In Search of Barbie Couture

Writer Sadie Stein Bares All About Dressing up Like Barbie

Some disturbed individuals aspire to look like Barbie dolls. Valeria Lukyanova, the Ukrainian model who famously underwent hundreds of plastic surgeries, immediately comes to mind. I, for one, have always secretly wanted to dress like one. Not the cheap lamés and peaches-and-cream gowns of my own childhood, which I scorned, but those early, perfect, collectible Charlotte Johnson looks. Ever since I came across a pair of play-scale peddle-pushers in a tag sale rag bag, I’ve dreamed of a wardrobe like this, and when I reached adulthood, I came to a radical decision: I would have an outfit made. If people asked me who I was wearing, I’d say, “Johnson.”

Charlotte Johnson was a fashion instructor at the Chouinard Institute in Los Angeles before Mattel hired her away to be the nascent Barbie’s personal couturière. In the years since her creation, the teen fashion doll has played muse to human-focused designers from Bob Mackie to Christian Dior, but nothing beats the style and quality of those first ensembles. Johnson took inspiration from the season’s collections, and the Chanel-style suits, jauntily printed shifts and New Look crinolines were not only on-trend but beautifully made. Johnson was punctilious about the quality of her garments, persuading Japanese textile manufacturers to sell Mattel fabrics in small batches, and custom-design tiny zippers and buttons.

My mind swirled with looks I loved: Would I replicate Barbie’s “Gay Parisienne” bubble dress? The sporty, pencil-skirted “Roman Holiday?” Or what about the “Busy Gal,” which featured a smart, professional Barbie in glasses and business attire, carrying a portfolio? Each was so perfect, so dainty, so complete!

My plan quickly ran into snags. First, there was the question of material. You couldn’t exactly find apple-printed polished cotton at any fabric store, and reasonable human-scale facsimiles looked somehow coarse and garish—nothing like the gaiety of “Easter Parade!” Then, there was the actual fabrication. It seemed impossible to simply walk into a joint with a blurry picture of a vintage doll, or even a 6-inch swing coat found on eBay, and expect to walk out with a perfect duplicate. Not without looking and appearing insane, at any rate. So I ordered some period paper sewing patterns online. I even found a vintage dress that seemed like a pretty good match, if I could get it copied in the right fabric.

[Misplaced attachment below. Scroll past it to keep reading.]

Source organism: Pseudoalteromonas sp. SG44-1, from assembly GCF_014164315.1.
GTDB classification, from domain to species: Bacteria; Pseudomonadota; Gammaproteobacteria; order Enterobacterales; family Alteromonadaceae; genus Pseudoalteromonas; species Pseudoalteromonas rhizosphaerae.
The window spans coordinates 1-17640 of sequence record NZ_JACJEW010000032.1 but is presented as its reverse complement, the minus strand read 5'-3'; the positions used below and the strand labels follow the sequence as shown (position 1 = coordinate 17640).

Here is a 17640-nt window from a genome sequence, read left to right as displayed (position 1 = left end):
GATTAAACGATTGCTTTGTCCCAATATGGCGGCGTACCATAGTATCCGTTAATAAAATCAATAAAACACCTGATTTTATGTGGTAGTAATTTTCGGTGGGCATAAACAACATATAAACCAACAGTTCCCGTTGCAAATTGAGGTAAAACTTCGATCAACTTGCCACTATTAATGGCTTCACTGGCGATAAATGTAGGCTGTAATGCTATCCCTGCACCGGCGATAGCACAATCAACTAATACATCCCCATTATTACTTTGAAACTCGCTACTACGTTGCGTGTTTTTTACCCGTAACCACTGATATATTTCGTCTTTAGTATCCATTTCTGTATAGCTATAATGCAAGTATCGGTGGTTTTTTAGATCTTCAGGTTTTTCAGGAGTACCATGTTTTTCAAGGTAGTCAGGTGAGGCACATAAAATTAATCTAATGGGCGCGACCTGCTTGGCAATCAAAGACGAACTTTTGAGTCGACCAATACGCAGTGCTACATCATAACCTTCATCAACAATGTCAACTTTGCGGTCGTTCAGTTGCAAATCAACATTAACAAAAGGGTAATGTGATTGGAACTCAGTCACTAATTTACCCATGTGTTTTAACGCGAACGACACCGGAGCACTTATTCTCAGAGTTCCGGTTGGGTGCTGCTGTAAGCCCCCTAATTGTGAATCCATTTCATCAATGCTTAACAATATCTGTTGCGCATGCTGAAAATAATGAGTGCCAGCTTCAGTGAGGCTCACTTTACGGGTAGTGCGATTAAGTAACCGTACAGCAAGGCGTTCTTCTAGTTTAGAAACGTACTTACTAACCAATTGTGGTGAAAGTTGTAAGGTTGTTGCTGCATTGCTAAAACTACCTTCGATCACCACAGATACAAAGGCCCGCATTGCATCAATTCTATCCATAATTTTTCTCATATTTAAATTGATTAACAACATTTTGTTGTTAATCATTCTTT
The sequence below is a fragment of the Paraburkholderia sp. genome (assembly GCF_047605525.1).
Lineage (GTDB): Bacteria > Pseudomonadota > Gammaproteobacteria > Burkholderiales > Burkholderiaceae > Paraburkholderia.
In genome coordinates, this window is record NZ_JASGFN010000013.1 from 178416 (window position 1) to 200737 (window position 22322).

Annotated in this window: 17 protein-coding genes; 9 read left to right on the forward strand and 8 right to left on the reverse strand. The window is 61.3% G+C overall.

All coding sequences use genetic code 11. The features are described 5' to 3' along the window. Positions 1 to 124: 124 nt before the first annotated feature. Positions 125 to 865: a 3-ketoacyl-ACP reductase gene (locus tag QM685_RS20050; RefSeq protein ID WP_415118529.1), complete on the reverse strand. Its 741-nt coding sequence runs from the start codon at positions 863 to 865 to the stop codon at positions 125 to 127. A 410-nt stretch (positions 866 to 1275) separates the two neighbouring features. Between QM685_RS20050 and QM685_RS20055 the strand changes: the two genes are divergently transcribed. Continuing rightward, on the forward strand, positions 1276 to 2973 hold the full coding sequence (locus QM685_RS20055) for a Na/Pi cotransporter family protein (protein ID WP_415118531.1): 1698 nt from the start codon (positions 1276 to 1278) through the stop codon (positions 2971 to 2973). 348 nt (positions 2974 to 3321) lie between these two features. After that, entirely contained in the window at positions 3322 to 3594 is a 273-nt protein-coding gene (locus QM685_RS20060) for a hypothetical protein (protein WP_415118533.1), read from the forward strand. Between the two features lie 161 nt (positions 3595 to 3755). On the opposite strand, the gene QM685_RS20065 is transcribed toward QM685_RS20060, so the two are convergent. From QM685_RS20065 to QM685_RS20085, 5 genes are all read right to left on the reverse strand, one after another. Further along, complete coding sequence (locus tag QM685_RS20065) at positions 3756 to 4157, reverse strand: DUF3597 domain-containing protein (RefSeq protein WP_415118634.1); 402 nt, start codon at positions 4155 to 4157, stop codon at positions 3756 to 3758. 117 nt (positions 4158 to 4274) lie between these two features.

At a certain point, it dawned on me that I was just having a bunch of regular clothes made, at considerable expense, and that I was copying dolls’ outfits that had been copies of human ones. After a lifetime of smug resistance, I had fallen into the Barbie trap: I wanted to be her! Not her as she is now, perhaps, but as I imagined she had been: from a rosy-hued time when each outing had a costume and everything was made with care. But that time is gone, and that aspiration was no more realistic than wanting to live in a dream house. Not everything looks better blown up; in the end, we like miniature things not because they are perfect but because their scale hides flaws.

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